Loan Modification Guidance: The Hardship Letter
The New York Times published an insightful article on Sunday that takes homeowners step-by-step through the process of writing an effective “hardship letter” to their lenders.
Borrowers – including those applying for a loan modification under the Making Home Affordable program – are often required to submit “hardship letters” that explain to their lender why they have missed their payments or are struggling with their mortgage. In the article, New York Times contributor Lisa Prevost lays out extremely helpful advice on what and what not to include in the letter, including that homeowners should stick to the facts and avoid being overly emotional.
In addition, we’ve compiled a short list of hardship letter tips from our team of housing counselors:
- Include the timeline: Be very specific regarding when the hardship occurred and how that has since impacted your financial situation.
- Describe what has been done to improve your situation: Mention what steps you have taken to attempt to get back on track after the hardship. Examples including eliminating cell phone or cable bills, or searching for a roommate to bring in extra income.
- Explain what you are hoping for: Describe the type of mortgage relief you are applying for (loan modification, refinance, etc.) and explain how it will help your situation (i.e. it will lower the mortgage payment by $500, which would make it affordable).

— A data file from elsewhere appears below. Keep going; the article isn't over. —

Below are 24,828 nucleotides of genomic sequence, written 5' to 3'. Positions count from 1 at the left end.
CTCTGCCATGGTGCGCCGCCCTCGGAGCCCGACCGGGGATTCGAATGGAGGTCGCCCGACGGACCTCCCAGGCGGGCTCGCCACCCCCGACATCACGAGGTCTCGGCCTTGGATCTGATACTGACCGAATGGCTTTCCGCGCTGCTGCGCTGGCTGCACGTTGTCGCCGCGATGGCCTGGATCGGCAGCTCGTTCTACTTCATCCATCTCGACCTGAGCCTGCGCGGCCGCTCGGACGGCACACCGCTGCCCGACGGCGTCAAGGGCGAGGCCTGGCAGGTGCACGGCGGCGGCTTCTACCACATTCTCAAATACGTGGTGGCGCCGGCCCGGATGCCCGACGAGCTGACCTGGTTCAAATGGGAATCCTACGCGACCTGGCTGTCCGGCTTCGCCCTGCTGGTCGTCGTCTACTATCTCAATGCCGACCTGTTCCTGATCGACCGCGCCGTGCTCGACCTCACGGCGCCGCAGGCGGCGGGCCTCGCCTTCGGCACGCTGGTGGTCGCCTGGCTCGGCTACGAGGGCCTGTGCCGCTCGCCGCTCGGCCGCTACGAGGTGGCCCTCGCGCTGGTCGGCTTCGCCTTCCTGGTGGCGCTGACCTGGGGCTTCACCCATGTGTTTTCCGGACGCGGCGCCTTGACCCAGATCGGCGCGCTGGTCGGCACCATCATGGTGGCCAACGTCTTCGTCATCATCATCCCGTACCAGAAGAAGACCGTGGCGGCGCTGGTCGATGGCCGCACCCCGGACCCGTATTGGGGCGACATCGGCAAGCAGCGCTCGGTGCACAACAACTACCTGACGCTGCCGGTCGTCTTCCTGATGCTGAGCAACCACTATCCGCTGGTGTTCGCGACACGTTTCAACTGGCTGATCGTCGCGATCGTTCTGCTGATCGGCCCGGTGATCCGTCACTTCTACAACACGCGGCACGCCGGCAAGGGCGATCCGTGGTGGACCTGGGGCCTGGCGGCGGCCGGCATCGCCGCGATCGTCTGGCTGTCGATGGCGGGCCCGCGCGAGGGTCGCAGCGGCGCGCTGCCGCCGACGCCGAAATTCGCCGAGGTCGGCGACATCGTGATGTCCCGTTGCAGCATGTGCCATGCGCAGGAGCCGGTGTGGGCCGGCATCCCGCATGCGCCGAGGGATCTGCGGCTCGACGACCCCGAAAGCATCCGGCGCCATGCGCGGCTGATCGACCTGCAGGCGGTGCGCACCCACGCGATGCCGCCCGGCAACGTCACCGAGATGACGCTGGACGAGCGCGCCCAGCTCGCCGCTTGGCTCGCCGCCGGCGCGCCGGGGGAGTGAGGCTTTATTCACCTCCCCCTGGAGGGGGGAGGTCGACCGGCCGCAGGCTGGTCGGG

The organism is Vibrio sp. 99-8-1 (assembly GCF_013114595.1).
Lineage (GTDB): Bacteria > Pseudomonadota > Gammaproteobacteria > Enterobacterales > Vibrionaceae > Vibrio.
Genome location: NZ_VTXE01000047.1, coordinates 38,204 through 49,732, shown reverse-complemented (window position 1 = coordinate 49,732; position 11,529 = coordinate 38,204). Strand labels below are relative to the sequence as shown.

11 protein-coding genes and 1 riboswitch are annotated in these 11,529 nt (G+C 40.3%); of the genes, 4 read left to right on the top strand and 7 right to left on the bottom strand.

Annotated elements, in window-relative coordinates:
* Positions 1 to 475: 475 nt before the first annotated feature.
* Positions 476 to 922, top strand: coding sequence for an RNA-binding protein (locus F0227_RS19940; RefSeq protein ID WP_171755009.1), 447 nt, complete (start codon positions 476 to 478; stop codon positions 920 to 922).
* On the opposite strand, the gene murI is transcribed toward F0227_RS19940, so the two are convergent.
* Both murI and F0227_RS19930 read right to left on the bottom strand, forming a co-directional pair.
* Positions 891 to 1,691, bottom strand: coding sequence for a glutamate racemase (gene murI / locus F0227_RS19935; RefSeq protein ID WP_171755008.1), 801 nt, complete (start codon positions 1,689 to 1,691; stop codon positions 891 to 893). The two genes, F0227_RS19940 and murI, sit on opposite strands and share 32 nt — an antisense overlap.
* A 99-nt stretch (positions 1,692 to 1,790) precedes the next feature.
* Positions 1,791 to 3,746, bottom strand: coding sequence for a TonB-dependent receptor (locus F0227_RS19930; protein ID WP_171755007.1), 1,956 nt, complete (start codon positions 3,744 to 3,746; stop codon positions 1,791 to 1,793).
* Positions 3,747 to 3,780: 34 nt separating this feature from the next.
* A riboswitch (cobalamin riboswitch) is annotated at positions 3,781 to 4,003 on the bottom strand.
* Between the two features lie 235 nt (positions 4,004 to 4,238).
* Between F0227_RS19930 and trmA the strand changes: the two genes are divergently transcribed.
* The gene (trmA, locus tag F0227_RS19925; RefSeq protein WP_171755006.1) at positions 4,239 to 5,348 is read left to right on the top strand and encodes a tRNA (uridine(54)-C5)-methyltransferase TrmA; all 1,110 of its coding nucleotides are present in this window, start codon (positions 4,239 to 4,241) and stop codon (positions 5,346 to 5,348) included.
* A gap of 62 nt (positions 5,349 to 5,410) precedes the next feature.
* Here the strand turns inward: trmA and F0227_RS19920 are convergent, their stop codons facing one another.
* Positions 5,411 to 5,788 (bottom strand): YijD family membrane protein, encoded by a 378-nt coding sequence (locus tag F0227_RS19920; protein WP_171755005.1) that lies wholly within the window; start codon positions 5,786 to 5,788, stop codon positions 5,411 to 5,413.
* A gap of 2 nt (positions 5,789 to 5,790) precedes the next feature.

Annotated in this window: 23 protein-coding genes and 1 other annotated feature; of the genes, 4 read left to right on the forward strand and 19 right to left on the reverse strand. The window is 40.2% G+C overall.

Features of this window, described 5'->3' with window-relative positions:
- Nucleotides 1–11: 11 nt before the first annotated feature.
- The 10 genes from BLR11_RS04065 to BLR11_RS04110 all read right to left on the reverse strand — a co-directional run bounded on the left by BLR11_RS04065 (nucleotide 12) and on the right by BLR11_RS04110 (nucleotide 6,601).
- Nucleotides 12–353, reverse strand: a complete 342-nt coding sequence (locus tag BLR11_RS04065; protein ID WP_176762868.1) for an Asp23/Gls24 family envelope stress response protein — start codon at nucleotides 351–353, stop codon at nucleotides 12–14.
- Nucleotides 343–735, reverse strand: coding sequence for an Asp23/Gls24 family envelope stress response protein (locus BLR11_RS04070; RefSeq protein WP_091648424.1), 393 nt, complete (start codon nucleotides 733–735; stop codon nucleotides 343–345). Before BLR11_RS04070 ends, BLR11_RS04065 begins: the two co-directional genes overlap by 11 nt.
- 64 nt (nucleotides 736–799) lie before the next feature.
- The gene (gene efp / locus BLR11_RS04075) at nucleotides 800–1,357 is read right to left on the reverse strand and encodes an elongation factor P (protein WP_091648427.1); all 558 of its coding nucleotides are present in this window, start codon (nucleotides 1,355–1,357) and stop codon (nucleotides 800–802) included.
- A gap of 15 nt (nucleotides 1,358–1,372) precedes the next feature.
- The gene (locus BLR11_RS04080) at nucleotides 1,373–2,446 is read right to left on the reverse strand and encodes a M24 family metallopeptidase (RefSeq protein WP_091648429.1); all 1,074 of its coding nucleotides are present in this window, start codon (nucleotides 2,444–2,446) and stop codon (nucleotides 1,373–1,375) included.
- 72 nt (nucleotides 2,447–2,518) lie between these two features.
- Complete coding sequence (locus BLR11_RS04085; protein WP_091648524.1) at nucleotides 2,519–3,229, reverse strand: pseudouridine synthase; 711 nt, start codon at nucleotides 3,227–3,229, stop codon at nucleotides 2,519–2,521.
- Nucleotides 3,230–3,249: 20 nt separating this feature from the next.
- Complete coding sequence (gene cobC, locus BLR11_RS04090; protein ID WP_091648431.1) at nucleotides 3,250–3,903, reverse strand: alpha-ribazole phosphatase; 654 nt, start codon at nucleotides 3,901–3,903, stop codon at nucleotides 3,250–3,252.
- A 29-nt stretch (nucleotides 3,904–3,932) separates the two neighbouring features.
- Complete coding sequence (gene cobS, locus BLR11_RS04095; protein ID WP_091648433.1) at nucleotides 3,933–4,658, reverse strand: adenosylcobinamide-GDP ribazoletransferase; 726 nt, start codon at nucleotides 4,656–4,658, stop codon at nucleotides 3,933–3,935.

- State recent communications with servicer: It’s best to include what steps have already been taken with your servicer, including the last time you were in contact and what types of things were discussed.
- Be truthful: Sharing incorrect information complicates the situation and can delay a resolution.
Most importantly, homeowners need to know that they don’t have to go through this process alone. HPF’s housing counselors, who are available by calling 888-995-HOPE (4673), will walk you through every step of your mortgage resolution process, from filling out the paperwork to writing the hardship letter. Our counselors even facilitate discussions between you and your lender by hosting a three-way phone call to discuss possible solutions. Having the support and guidance of an independent, third party expert can make all the difference when it comes to finding an alternative to foreclosure.